Helping Troops Recover From Combat -- By: Don Holdridge
JMAT 13:1 (Spring 2009) p. 121
Helping Troops Recover From Combat
Chaplain for Special Operations Command Pacific
Camp H.M. Smith, Hawaii
A little known fact is that while 400,000 soldiers died in World War II, over 500,000 soldiers became behavioral health casualties. In fact, the number of combat stress casualties in WWI, WWII, and Korea was greater than the number of those who died in actual combat.1 Of course these statistics were not widely published and most tried to sweep these figures under the proverbial rug. Yet, we cannot ignore the fact that war takes its toll on more than just the physical bodies of our sons and daughters who have been engaged in it. There are emotional and spiritual wounds to contend with as well. Senator Bob Dole wrote that “coming back from war is a longer journey than any plane flight home. It would be great if everything just snapped back together the way it had always been — but the truth is, returning from war is much more complicated than that.”2
Military personnel who are affected by wartime trauma do not come exclusively from the ranks of those who served on the front lines. Combat stress can develop from almost anywhere in the combat zone. The problem with asynchronous warfare is that soldiers never know where the front lines really are in places like Afghanistan or Iraq. The FOB (Forward Operating Base) where I was assigned had a four kilometer wall surrounding it. It wasn’t the most shelled base in Iraq (Camp Anaconda holds that distinction), but it was the most heavily shelled base per square foot. Mortars and rockets came in at any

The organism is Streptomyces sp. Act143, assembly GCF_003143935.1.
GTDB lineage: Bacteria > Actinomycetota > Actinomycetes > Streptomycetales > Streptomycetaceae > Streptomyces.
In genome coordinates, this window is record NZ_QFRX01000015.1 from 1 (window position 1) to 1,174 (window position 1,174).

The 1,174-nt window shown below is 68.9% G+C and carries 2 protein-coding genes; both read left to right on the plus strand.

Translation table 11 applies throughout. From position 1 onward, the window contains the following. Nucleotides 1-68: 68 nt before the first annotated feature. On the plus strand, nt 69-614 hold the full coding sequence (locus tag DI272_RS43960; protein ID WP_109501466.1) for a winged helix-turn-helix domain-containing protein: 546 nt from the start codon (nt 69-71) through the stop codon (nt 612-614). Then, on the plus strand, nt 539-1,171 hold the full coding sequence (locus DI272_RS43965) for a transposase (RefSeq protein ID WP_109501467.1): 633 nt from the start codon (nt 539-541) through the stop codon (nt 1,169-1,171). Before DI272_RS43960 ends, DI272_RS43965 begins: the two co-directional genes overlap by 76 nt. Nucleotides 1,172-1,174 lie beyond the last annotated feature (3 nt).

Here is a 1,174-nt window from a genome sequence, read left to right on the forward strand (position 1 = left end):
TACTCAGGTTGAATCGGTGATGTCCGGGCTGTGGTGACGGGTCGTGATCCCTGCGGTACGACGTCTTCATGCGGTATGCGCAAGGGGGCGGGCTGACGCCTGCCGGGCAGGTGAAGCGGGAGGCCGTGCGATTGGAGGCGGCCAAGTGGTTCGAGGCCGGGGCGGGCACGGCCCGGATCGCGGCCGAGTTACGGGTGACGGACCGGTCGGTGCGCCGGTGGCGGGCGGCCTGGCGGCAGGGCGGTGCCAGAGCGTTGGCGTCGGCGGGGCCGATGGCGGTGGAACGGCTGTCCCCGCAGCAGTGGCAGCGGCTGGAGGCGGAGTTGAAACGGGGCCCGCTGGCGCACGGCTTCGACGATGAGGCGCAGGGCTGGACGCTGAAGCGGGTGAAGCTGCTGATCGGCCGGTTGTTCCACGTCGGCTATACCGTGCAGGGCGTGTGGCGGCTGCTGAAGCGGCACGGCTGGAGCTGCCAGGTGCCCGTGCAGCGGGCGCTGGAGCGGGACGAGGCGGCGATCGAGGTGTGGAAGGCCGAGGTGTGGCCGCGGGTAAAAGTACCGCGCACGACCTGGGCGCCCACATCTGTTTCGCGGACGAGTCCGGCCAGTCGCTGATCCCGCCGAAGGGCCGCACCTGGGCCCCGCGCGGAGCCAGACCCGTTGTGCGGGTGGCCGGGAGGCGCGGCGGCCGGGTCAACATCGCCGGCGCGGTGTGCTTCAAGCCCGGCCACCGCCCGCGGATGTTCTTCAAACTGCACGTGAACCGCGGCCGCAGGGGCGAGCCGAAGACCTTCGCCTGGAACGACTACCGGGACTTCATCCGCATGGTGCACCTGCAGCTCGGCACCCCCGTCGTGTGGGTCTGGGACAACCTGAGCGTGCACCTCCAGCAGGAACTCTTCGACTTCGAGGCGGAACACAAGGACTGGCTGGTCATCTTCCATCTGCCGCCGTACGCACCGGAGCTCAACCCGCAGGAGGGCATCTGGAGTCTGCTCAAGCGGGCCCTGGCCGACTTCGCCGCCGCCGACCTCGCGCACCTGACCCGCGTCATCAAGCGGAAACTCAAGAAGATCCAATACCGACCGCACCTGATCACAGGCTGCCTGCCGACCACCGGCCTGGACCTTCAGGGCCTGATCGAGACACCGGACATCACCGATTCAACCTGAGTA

JMAT 13:1 (Spring 2009) p. 122
hour of the day or night without any predictability. Spending a year in such conditions can be very unsettling.
War certainly is not a normal human activity for most Americans. Therefore, it is quite normal to experience abnormal reactions from such an abnormal environment. After living in such conditions, it is difficult to just flip a switch and return instantly to one’s old life. As Armstrong, Best, and Domenici point out, there is a set of learned behaviors that have been drilled into our nation’s military members to prepare them for war: “Although these survival reactions served a great purpose in the war, they became so routine that now, even though these veterans are home and in non-threatening environments, they simply can’t turn off their alert systems. What was once a survival tool is now an anxious habit.”3 Therefore, some retraining may need to be done when they return from combat....
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